Use Nontraditional Metrics to Measure Your Distributor

July 15, 2009
A distributor's involvement in your operations is a clear indication of its value.

For years, manufacturers have been relying on industrial distributors, not only for their basic equipment needs but for the services they provide. In this current climate, with every expense and every decision requiring bottom-line justification, it sometimes can be difficult to determine exactly how effective these suppliers are to your operation. According to Bill Moore, senior vice president, channel management, with SKF Service Division, manufacturers can determine how effectively their supply specialist functions as an operations and reliability strategic partner by employing nontraditional performance measurements.

Moore offers this example: "Top-tier distributors can bring into play engineering assistance from their manufacturer suppliers to optimize the performance of components, such as bearings, seals, shafts and lubricants. This enables end users to meet and even exceed mean-time between-failure (MTBF) goals for critical assets, such as pumps, motors and gearboxes. Your distributor's involvement is a clear indication of its value. MTBF improvements are especially important in primary metals, petrochemical, paper, food, mining and other heavy industries where unplanned equipment downtime due to the failure of critical assets can cost tens of thousands of dollars per hour."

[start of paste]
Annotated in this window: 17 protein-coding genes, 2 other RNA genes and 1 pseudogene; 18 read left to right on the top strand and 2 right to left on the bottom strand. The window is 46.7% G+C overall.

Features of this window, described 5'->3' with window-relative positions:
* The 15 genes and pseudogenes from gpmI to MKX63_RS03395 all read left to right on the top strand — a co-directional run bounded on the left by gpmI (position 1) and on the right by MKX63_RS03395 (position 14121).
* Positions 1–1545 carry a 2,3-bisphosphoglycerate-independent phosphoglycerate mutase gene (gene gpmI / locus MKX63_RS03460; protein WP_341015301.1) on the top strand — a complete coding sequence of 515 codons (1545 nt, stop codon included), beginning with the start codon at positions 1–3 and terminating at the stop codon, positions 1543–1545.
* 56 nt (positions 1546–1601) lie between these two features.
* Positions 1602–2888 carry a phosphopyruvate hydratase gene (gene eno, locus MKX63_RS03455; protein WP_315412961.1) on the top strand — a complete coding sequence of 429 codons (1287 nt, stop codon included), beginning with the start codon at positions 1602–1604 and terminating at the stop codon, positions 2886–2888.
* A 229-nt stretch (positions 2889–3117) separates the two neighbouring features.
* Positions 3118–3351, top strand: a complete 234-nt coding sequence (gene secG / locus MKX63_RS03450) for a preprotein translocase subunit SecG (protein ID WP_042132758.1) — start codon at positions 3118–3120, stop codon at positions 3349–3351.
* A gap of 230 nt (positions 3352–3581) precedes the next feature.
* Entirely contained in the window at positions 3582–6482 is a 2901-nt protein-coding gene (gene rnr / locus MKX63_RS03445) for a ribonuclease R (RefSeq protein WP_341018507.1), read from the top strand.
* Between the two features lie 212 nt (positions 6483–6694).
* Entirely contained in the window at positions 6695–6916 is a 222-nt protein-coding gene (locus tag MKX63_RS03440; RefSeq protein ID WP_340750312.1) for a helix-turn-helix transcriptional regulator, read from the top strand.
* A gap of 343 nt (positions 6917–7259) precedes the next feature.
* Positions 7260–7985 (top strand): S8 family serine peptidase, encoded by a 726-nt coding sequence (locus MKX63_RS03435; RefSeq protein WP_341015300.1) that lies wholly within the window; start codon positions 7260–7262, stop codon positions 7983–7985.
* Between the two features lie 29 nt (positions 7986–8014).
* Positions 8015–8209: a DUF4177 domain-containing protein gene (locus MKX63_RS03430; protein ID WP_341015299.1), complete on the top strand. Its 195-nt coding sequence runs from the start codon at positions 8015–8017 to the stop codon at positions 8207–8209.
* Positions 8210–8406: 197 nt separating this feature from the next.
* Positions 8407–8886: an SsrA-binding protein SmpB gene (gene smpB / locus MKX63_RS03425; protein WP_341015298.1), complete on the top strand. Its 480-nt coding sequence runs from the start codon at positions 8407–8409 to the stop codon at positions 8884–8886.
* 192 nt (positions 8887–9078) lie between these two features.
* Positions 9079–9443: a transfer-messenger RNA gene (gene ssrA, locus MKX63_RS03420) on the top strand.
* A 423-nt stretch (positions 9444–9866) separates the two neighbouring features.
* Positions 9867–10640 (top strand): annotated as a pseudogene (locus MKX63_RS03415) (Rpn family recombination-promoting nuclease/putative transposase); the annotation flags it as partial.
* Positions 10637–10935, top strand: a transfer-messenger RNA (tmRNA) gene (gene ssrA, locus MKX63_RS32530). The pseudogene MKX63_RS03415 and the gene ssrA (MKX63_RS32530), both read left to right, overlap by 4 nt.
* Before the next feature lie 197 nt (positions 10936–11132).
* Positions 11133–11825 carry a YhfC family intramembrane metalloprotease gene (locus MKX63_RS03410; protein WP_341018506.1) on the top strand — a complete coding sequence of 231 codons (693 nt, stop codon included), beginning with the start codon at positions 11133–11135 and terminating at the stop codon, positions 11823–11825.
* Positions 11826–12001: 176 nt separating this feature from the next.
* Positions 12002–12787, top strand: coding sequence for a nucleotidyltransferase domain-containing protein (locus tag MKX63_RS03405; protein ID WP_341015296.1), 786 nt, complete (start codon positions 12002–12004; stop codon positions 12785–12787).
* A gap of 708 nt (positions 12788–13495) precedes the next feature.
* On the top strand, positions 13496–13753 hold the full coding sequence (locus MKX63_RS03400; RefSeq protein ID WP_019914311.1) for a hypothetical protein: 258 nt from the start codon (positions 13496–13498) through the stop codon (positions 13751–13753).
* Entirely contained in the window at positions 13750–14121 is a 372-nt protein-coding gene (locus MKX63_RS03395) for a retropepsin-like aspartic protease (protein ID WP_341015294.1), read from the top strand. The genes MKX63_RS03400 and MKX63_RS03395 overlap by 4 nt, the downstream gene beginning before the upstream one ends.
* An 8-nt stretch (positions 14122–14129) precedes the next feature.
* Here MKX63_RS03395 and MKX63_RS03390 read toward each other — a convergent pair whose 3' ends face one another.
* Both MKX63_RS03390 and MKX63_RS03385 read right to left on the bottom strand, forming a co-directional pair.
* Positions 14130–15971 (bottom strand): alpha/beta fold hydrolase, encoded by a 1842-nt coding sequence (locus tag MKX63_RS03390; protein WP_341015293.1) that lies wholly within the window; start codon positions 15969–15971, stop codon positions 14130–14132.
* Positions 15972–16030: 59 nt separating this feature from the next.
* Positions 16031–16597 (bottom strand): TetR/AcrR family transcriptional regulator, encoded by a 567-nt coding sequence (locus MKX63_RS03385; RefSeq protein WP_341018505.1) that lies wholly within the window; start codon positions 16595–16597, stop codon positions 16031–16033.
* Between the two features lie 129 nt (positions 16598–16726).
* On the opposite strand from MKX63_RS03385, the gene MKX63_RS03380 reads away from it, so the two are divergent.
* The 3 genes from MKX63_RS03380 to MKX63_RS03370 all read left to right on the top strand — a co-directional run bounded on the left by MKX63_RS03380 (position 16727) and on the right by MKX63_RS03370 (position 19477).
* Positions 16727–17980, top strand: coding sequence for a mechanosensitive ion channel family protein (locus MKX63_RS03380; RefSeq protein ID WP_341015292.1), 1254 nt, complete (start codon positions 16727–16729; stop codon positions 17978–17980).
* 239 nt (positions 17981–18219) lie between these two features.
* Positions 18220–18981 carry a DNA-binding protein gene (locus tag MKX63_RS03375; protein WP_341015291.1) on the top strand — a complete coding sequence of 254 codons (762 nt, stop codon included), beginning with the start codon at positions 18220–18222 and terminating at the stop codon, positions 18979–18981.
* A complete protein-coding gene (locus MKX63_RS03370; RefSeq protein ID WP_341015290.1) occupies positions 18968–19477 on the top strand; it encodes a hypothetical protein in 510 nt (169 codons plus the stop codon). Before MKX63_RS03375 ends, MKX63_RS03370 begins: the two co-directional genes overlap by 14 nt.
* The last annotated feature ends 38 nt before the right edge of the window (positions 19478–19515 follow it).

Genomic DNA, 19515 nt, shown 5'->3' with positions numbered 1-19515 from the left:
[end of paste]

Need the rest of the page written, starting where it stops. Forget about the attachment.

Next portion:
That same engineering assistance, Moore adds, can address problems such as recurring equipment failure. "Often, a root cause failure analysis (RCFA) will identify the source of a problem that may be as simple as a soft machine footing or as complex as the need to design and install a new bearing arrangement. When a recurring failure disappears, you can credit your distributor's ability to bring in expert outside assistance."

Moore points out that distributors often produce written procedures that govern a variety of key activities, such as specifications for identifying critical inventory, collecting and documenting historic usage patterns, and methods for communicating with product manufacturers to fully understand lead times. These procedures also could include ways to determine minimum inventory levels at both customer and distributor locations. "Ask your distributor about its procedures," he recommends. "Written or not, they should be an integral part of the way your distributor does its job."

There should be regular meetings scheduled between the distributor and your operations and maintenance personnel. Indeed, at some large manufacturers, a distributor specialist might be on-site on a full-time basis.

"One nontraditional metric that should be judged with an especially sharp eye concerns your distributor's preparedness to react in emergency situations," Moore adds. "What can you expect in cases of catastrophic equipment failure? Has your distributor made it known what response time you can anticipate, and what its process would be for helping to get equipment back up and running? And what about fire or flood that can bring down an entire facility? Does your distributor have an emergency response plan?" If your distributor is truly prepared to assist in catastrophic conditions, Moore notes, you can consider it a leader in its service category.

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